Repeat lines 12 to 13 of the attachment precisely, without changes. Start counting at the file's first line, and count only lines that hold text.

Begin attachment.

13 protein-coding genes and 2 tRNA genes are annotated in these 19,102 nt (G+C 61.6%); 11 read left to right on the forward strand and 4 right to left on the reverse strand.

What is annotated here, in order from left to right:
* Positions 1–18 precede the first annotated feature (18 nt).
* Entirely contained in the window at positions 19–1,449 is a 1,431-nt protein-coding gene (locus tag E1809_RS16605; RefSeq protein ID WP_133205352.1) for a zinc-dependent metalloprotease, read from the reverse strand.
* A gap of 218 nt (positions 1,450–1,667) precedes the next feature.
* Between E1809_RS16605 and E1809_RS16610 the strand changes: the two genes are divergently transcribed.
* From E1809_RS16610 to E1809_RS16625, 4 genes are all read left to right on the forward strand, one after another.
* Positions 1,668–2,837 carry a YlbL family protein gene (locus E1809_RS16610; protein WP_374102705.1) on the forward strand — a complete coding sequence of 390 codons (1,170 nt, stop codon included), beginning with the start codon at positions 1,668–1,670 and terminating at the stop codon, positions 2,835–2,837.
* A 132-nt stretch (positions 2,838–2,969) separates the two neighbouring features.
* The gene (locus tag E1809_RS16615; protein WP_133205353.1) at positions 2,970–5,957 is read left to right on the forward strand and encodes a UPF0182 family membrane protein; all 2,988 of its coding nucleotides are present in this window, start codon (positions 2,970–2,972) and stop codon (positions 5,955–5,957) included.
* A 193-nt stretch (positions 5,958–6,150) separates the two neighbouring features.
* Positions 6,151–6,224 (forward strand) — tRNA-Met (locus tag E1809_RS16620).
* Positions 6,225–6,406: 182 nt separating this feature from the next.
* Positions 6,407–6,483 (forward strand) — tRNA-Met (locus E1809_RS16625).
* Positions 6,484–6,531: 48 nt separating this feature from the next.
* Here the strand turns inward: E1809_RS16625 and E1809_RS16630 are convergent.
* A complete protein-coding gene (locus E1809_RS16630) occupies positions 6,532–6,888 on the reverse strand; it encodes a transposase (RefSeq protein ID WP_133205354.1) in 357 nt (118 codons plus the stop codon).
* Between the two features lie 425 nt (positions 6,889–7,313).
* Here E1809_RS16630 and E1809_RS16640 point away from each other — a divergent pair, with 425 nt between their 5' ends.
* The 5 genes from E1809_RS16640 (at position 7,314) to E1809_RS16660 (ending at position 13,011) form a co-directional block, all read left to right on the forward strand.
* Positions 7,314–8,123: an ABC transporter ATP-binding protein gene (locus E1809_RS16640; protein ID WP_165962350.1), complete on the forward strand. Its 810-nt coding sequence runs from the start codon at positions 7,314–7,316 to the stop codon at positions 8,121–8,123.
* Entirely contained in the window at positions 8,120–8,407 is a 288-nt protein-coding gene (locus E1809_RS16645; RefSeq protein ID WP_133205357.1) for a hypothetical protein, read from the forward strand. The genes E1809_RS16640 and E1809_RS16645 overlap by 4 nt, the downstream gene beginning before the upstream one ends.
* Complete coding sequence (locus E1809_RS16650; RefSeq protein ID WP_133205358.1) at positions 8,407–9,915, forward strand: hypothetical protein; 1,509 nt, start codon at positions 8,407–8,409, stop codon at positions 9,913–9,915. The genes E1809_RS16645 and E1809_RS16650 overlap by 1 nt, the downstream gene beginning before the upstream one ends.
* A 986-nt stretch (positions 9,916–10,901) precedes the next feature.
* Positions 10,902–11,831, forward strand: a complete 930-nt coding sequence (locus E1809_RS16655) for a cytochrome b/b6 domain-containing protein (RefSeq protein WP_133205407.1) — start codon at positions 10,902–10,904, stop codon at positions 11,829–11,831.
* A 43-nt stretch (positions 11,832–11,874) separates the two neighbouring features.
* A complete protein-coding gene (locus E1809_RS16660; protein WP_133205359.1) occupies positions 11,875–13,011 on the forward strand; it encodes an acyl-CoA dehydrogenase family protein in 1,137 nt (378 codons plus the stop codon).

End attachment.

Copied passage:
* Positions 6,151–6,224 (forward strand) — tRNA-Met (locus tag E1809_RS16620).
* Positions 6,225–6,406: 182 nt separating this feature from the next.